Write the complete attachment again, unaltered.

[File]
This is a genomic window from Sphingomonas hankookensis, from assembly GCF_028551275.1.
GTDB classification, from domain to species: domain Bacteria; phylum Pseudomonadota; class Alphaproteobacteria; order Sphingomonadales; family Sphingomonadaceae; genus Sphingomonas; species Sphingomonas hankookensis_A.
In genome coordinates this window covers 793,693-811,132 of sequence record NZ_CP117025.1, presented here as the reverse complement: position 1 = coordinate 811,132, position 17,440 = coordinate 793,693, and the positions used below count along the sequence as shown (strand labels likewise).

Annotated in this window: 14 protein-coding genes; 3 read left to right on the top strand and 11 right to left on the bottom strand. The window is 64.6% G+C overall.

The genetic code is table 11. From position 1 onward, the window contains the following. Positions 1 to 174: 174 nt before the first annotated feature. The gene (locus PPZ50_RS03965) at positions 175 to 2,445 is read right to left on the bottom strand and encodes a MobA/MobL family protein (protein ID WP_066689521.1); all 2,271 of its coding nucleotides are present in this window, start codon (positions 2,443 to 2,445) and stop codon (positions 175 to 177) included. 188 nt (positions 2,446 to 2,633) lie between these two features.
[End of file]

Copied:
This is a genomic window from Sphingomonas hankookensis, from assembly GCF_028551275.1.
GTDB classification, from domain to species: domain Bacteria; phylum Pseudomonadota; class Alphaproteobacteria; order Sphingomonadales; family Sphingomonadaceae; genus Sphingomonas; species Sphingomonas hankookensis_A.
In genome coordinates this window covers 793,693-811,132 of sequence record NZ_CP117025.1, presented here as the reverse complement: position 1 = coordinate 811,132, position 17,440 = coordinate 793,693, and the positions used below count along the sequence as shown (strand labels likewise).

Annotated in this window: 14 protein-coding genes; 3 read left to right on the top strand and 11 right to left on the bottom strand. The window is 64.6% G+C overall.

The genetic code is table 11. From position 1 onward, the window contains the following. Positions 1 to 174: 174 nt before the first annotated feature. The gene (locus PPZ50_RS03965) at positions 175 to 2,445 is read right to left on the bottom strand and encodes a MobA/MobL family protein (protein ID WP_066689521.1); all 2,271 of its coding nucleotides are present in this window, start codon (positions 2,443 to 2,445) and stop codon (positions 175 to 177) included. 188 nt (positions 2,446 to 2,633) lie between these two features.